- At least 200 payments totaling about $17,000 for restaurant, food, and beverage expenses. They range from dozens of bills at Peets Coffee & Tea to a $1,200 fundraiser for judicial candidate Mike Murray this year at the upscale Nieuport 17 restaurant.
- A total of $1,200 at cigar shops for meetings and fundraisers, including four bills of at least $200 each.
- A $173 bill at the Hyatt hotel in Sacramento for a statewide Republican Party convention.
- A $831 bill at Zov’s Bistro, one of the county’s most high-profile political hang outs.
- More than $800 in wedding gifts for friends and coworkers.
(Click here for a database of Spitzer’s central committee account.)
“If you look at my expense reports, you’d think two things,” he said. “The guy should be fat and have lung cancer.”
But the food, tobacco and alcohol are political fuel. Part of the cigar costs, for example, he said, he donated to the Orange County Young Republicans, who have a social day each year when they go shooting in the morning and then smoke cigars and drink alcohol in the afternoon.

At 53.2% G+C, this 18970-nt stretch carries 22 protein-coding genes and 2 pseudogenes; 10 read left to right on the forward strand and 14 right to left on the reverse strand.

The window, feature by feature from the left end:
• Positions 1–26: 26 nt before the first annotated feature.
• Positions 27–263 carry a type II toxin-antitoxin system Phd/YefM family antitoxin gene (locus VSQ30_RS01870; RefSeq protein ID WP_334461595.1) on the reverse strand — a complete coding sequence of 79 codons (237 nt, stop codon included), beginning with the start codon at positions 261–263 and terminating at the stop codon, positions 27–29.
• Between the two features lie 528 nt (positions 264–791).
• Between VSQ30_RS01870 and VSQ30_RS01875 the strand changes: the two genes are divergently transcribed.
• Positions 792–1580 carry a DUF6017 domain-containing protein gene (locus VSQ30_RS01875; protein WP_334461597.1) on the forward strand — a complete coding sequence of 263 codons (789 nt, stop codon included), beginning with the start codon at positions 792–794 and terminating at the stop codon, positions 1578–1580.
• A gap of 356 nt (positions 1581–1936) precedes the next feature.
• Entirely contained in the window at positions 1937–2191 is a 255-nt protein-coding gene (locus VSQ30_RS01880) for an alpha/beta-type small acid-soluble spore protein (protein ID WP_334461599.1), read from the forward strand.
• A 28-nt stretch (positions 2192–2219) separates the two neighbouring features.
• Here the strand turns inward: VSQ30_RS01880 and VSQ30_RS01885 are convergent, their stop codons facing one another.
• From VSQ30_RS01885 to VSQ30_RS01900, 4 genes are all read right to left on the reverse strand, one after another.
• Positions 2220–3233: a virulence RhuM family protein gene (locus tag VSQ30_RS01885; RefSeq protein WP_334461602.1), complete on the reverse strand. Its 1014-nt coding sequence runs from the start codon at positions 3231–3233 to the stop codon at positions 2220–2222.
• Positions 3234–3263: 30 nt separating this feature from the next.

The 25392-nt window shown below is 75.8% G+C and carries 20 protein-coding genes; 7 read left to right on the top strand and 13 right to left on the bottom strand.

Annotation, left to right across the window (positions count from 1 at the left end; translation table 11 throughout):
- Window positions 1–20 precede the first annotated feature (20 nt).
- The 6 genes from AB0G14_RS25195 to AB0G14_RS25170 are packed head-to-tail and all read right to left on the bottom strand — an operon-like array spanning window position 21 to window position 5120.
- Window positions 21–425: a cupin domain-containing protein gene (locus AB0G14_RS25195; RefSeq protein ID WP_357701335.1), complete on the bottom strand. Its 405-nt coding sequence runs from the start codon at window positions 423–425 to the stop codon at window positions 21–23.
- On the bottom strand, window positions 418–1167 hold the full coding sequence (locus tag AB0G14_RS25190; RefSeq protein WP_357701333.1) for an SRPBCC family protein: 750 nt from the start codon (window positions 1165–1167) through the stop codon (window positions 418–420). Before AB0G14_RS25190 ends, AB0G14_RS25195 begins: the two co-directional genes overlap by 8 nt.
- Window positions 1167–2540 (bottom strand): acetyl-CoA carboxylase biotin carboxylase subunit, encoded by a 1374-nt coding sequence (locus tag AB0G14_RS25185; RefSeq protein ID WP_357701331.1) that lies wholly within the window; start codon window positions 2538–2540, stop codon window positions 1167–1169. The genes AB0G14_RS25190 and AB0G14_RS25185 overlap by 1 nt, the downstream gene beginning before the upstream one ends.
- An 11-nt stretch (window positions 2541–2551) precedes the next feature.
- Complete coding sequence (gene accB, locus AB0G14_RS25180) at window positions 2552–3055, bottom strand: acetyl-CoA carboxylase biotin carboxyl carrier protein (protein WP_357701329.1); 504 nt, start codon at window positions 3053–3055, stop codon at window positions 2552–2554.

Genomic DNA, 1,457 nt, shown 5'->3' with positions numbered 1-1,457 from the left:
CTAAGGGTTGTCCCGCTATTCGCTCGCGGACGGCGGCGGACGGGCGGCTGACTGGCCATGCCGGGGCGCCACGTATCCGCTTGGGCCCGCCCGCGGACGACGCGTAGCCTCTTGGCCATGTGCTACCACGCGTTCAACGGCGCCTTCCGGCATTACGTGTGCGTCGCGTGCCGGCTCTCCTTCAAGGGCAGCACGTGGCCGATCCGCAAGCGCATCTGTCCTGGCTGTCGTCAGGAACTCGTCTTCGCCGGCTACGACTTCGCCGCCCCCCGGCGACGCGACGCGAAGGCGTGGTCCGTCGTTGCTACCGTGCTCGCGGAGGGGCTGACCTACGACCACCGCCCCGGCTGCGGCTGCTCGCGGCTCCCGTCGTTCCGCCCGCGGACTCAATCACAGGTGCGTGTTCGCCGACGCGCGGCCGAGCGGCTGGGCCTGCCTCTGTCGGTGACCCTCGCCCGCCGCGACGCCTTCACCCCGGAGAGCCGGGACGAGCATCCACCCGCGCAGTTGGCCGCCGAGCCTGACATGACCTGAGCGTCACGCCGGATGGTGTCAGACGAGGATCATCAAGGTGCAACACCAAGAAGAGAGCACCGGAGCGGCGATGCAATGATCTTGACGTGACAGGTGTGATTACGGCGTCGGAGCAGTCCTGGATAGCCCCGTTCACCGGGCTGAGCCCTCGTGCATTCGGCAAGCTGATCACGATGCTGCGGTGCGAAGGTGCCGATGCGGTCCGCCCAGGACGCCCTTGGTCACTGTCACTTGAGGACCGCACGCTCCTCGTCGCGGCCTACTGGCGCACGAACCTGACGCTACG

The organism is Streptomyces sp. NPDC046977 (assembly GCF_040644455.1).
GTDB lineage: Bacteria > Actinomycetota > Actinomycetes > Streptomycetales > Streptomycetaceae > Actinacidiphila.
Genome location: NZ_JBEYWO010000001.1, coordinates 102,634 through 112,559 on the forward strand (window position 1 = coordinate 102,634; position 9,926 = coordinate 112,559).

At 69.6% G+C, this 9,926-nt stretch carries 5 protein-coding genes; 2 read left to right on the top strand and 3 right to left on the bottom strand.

The $831 at Zov’s was to cover the costs of a meeting he hosted of representatives of the Association of California Cities – Orange County to discuss “what the county will look like” in the future, he said. “It was all business.”
One purchase he may wish he didn’t make was a $402 gift to Susan Kang Schroeder in 2010 when Rackauckas appointed her as his chief of staff. A few months later Rackauckas fired Spitzer from his high-ranking post and started one of the ugliest political fights in recent county history.
Political rivals challenged Spitzer’s use of his Central Committee account, and a complaint was filed in 2012 against him with the state’s Fair Political Practices Commission (FPPC).
“We received a complaint but upon review [the] Enforcement Division decided not to open the case,” wrote FPPC spokesman Jay Wierenga in an email.